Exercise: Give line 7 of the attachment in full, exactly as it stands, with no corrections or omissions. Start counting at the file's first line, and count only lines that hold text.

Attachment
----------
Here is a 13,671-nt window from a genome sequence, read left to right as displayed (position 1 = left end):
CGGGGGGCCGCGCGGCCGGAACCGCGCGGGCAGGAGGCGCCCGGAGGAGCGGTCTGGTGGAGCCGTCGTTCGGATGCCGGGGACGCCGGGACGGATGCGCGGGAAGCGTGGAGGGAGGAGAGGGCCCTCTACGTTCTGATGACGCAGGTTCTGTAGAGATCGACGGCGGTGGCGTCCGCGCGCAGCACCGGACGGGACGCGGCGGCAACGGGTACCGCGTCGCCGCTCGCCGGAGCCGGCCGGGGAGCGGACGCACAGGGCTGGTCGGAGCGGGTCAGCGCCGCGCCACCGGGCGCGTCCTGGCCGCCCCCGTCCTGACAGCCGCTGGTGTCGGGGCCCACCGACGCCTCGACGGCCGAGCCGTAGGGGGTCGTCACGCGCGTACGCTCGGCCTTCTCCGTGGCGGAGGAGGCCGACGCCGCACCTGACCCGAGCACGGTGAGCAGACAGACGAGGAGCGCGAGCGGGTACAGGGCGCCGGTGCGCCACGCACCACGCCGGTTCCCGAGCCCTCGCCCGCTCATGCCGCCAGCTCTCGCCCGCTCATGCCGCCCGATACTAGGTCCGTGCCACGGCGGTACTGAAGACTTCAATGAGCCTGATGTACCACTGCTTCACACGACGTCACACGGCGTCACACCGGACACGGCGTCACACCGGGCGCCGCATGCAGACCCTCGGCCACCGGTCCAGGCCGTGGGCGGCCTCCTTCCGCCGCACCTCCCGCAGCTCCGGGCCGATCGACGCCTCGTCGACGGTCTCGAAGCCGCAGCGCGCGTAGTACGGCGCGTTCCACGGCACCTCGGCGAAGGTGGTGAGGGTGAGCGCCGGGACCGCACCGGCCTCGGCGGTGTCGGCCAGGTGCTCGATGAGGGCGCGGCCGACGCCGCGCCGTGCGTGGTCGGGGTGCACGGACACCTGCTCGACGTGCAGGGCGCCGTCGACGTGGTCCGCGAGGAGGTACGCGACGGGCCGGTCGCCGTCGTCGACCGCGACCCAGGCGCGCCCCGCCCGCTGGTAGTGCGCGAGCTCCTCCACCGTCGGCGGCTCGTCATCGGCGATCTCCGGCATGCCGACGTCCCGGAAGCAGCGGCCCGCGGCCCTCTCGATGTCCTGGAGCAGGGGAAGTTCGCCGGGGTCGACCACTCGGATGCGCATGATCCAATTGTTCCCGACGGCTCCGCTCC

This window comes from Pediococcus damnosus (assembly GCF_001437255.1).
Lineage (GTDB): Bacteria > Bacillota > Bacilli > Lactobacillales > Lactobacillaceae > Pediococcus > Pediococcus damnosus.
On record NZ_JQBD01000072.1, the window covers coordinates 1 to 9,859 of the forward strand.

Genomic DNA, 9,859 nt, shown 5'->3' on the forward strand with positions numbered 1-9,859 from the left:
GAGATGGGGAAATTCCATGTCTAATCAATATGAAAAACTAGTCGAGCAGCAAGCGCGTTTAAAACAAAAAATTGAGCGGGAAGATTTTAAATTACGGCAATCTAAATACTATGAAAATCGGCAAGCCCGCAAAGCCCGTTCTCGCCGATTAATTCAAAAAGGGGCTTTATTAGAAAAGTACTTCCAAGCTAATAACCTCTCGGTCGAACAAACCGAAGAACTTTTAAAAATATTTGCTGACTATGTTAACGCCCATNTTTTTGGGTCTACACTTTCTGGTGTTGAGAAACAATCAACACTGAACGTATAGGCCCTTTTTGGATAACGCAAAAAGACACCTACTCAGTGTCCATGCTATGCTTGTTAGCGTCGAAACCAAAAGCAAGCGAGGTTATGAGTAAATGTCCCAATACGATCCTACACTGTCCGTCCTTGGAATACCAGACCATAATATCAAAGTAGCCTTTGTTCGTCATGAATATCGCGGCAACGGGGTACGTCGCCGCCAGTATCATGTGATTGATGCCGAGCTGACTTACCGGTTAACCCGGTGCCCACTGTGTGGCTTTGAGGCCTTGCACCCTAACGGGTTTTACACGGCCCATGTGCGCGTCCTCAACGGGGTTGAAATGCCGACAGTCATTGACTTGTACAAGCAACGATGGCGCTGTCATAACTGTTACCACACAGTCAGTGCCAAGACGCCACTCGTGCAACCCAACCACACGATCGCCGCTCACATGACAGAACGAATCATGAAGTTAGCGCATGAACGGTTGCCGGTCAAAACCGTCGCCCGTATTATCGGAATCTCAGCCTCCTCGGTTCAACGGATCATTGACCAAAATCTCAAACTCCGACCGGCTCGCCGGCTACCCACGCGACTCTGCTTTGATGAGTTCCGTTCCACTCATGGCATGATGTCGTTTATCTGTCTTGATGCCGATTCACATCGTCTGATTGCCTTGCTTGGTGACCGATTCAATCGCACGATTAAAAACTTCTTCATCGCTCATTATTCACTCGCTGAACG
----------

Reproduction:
GAGATGGGGAAATTCCATGTCTAATCAATATGAAAAACTAGTCGAGCAGCAAGCGCGTTTAAAACAAAAAATTGAGCGGGAAGATTTTAAATTACGGCAATCTAAATACTATGAAAATCGGCAAGCCCGCAAAGCCCGTTCTCGCCGATTAATTCAAAAAGGGGCTTTATTAGAAAAGTACTTCCAAGCTAATAACCTCTCGGTCGAACAAACCGAAGAACTTTTAAAAATATTTGCTGACTATGTTAACGCCCATNTTTTTGGGTCTACACTTTCTGGTGTTGAGAAACAATCAACACTGAACGTATAGGCCCTTTTTGGATAACGCAAAAAGACACCTACTCAGTGTCCATGCTATGCTTGTTAGCGTCGAAACCAAAAGCAAGCGAGGTTATGAGTAAATGTCCCAATACGATCCTACACTGTCCGTCCTTGGAATACCAGACCATAATATCAAAGTAGCCTTTGTTCGTCATGAATATCGCGGCAACGGGGTACGTCGCCGCCAGTATCATGTGATTGATGCCGAGCTGACTTACCGGTTAACCCGGTGCCCACTGTGTGGCTTTGAGGCCTTGCACCCTAACGGGTTTTACACGGCCCATGTGCGCGTCCTCAACGGGGTTGAAATGCCGACAGTCATTGACTTGTACAAGCAACGATGGCGCTGTCATAACTGTTACCACACAGTCAGTGCCAAGACGCCACTCGTGCAACCCAACCACACGATCGCCGCTCACATGACAGAACGAATCATGAAGTTAGCGCATGAACGGTTGCCGGTCAAAACCGTCGCCCGTATTATCGGAATCTCAGCCTCCTCGGTTCAACGGATCATTGACCAAAATCTCAAACTCCGACCGGCTCGCCGGCTACCCACGCGACTCTGCTTTGATGAGTTCCGTTCCACTCATGGCATGATGTCGTTTATCTGTCTTGATGCCGATTCACATCGTCTGATTGCCTTGCTTGGTGACCGATTCAATCGCACGATTAAAAACTTCTTCATCGCTCATTATTCACTCGCTGAACG